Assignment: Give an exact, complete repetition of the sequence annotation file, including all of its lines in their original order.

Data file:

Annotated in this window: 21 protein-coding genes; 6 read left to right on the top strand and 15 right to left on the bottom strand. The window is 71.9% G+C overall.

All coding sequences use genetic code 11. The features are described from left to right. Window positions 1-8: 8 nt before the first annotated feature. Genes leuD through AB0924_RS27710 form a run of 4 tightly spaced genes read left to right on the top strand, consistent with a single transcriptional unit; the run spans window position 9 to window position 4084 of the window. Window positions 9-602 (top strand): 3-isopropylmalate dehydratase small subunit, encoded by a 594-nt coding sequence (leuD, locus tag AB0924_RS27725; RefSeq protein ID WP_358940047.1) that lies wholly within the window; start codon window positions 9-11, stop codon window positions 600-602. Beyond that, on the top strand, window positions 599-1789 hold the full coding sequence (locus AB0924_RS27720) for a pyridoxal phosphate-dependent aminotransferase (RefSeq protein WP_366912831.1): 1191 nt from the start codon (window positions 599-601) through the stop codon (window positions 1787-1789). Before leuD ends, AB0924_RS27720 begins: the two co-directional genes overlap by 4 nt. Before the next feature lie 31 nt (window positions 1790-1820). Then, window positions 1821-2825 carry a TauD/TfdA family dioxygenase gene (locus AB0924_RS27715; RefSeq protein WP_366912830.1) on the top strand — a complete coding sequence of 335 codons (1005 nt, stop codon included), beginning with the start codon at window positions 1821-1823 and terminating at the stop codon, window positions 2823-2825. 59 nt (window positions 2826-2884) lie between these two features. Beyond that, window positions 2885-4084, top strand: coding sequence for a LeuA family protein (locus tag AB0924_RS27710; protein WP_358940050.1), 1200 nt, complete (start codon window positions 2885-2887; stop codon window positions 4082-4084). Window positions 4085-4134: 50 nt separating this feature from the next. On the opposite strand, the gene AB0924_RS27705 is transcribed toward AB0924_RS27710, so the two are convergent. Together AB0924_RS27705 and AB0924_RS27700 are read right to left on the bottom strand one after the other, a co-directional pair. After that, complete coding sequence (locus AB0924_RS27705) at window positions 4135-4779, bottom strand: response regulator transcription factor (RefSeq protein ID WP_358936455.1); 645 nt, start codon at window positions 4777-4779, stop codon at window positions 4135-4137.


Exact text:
Annotated in this window: 21 protein-coding genes; 6 read left to right on the top strand and 15 right to left on the bottom strand. The window is 71.9% G+C overall.

All coding sequences use genetic code 11. The features are described from left to right. Window positions 1-8: 8 nt before the first annotated feature. Genes leuD through AB0924_RS27710 form a run of 4 tightly spaced genes read left to right on the top strand, consistent with a single transcriptional unit; the run spans window position 9 to window position 4084 of the window. Window positions 9-602 (top strand): 3-isopropylmalate dehydratase small subunit, encoded by a 594-nt coding sequence (leuD, locus tag AB0924_RS27725; RefSeq protein ID WP_358940047.1) that lies wholly within the window; start codon window positions 9-11, stop codon window positions 600-602. Beyond that, on the top strand, window positions 599-1789 hold the full coding sequence (locus AB0924_RS27720) for a pyridoxal phosphate-dependent aminotransferase (RefSeq protein WP_366912831.1): 1191 nt from the start codon (window positions 599-601) through the stop codon (window positions 1787-1789). Before leuD ends, AB0924_RS27720 begins: the two co-directional genes overlap by 4 nt. Before the next feature lie 31 nt (window positions 1790-1820). Then, window positions 1821-2825 carry a TauD/TfdA family dioxygenase gene (locus AB0924_RS27715; RefSeq protein WP_366912830.1) on the top strand — a complete coding sequence of 335 codons (1005 nt, stop codon included), beginning with the start codon at window positions 1821-1823 and terminating at the stop codon, window positions 2823-2825. 59 nt (window positions 2826-2884) lie between these two features. Beyond that, window positions 2885-4084, top strand: coding sequence for a LeuA family protein (locus tag AB0924_RS27710; protein WP_358940050.1), 1200 nt, complete (start codon window positions 2885-2887; stop codon window positions 4082-4084). Window positions 4085-4134: 50 nt separating this feature from the next. On the opposite strand, the gene AB0924_RS27705 is transcribed toward AB0924_RS27710, so the two are convergent. Together AB0924_RS27705 and AB0924_RS27700 are read right to left on the bottom strand one after the other, a co-directional pair. After that, complete coding sequence (locus AB0924_RS27705) at window positions 4135-4779, bottom strand: response regulator transcription factor (RefSeq protein ID WP_358936455.1); 645 nt, start codon at window positions 4777-4779, stop codon at window positions 4135-4137.